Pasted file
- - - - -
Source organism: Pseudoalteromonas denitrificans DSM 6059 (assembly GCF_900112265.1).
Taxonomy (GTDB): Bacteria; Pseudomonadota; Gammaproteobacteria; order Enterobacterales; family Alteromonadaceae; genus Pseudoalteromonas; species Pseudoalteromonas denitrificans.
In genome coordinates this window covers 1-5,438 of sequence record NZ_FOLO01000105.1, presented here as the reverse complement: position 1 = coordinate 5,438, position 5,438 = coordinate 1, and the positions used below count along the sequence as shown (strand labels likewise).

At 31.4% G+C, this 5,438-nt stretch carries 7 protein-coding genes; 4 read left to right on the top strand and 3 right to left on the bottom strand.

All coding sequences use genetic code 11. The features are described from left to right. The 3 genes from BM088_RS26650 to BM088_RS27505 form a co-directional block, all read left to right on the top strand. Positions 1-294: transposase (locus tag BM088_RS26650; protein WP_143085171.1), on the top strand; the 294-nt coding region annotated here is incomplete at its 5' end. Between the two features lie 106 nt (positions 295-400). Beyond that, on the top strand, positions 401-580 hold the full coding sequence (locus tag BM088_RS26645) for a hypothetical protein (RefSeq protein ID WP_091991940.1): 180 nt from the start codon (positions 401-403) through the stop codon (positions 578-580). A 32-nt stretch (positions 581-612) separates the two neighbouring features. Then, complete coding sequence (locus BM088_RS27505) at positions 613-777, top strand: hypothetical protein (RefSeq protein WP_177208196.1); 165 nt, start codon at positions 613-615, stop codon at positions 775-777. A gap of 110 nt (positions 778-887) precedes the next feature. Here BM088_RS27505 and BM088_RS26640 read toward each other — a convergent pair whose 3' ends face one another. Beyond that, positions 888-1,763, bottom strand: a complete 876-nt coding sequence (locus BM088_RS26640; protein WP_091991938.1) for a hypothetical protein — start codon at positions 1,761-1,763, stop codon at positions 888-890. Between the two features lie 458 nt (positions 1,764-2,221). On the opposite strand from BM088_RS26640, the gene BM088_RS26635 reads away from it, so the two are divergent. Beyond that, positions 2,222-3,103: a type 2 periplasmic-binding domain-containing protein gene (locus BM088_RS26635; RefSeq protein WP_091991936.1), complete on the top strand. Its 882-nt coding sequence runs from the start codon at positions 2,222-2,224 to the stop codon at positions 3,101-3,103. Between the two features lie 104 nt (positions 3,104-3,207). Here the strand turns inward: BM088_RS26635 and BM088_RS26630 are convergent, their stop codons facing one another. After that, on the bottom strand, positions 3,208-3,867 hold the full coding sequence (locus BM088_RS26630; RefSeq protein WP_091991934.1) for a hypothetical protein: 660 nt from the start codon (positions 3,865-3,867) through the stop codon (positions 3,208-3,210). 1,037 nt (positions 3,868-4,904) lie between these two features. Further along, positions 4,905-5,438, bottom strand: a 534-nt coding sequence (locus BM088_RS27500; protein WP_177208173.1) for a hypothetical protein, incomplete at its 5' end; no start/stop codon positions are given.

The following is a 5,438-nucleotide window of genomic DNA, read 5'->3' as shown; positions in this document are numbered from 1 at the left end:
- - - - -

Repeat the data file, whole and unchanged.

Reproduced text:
Source organism: Pseudoalteromonas denitrificans DSM 6059 (assembly GCF_900112265.1).
Taxonomy (GTDB): Bacteria; Pseudomonadota; Gammaproteobacteria; order Enterobacterales; family Alteromonadaceae; genus Pseudoalteromonas; species Pseudoalteromonas denitrificans.
In genome coordinates this window covers 1-5,438 of sequence record NZ_FOLO01000105.1, presented here as the reverse complement: position 1 = coordinate 5,438, position 5,438 = coordinate 1, and the positions used below count along the sequence as shown (strand labels likewise).

At 31.4% G+C, this 5,438-nt stretch carries 7 protein-coding genes; 4 read left to right on the top strand and 3 right to left on the bottom strand.

All coding sequences use genetic code 11. The features are described from left to right. The 3 genes from BM088_RS26650 to BM088_RS27505 form a co-directional block, all read left to right on the top strand. Positions 1-294: transposase (locus tag BM088_RS26650; protein WP_143085171.1), on the top strand; the 294-nt coding region annotated here is incomplete at its 5' end. Between the two features lie 106 nt (positions 295-400). Beyond that, on the top strand, positions 401-580 hold the full coding sequence (locus tag BM088_RS26645) for a hypothetical protein (RefSeq protein ID WP_091991940.1): 180 nt from the start codon (positions 401-403) through the stop codon (positions 578-580). A 32-nt stretch (positions 581-612) separates the two neighbouring features. Then, complete coding sequence (locus BM088_RS27505) at positions 613-777, top strand: hypothetical protein (RefSeq protein WP_177208196.1); 165 nt, start codon at positions 613-615, stop codon at positions 775-777. A gap of 110 nt (positions 778-887) precedes the next feature. Here BM088_RS27505 and BM088_RS26640 read toward each other — a convergent pair whose 3' ends face one another. Beyond that, positions 888-1,763, bottom strand: a complete 876-nt coding sequence (locus BM088_RS26640; protein WP_091991938.1) for a hypothetical protein — start codon at positions 1,761-1,763, stop codon at positions 888-890. Between the two features lie 458 nt (positions 1,764-2,221). On the opposite strand from BM088_RS26640, the gene BM088_RS26635 reads away from it, so the two are divergent. Beyond that, positions 2,222-3,103: a type 2 periplasmic-binding domain-containing protein gene (locus BM088_RS26635; RefSeq protein WP_091991936.1), complete on the top strand. Its 882-nt coding sequence runs from the start codon at positions 2,222-2,224 to the stop codon at positions 3,101-3,103. Between the two features lie 104 nt (positions 3,104-3,207). Here the strand turns inward: BM088_RS26635 and BM088_RS26630 are convergent, their stop codons facing one another. After that, on the bottom strand, positions 3,208-3,867 hold the full coding sequence (locus BM088_RS26630; RefSeq protein WP_091991934.1) for a hypothetical protein: 660 nt from the start codon (positions 3,865-3,867) through the stop codon (positions 3,208-3,210). 1,037 nt (positions 3,868-4,904) lie between these two features. Further along, positions 4,905-5,438, bottom strand: a 534-nt coding sequence (locus BM088_RS27500; protein WP_177208173.1) for a hypothetical protein, incomplete at its 5' end; no start/stop codon positions are given.

The following is a 5,438-nucleotide window of genomic DNA, read 5'->3' as shown; positions in this document are numbered from 1 at the left end: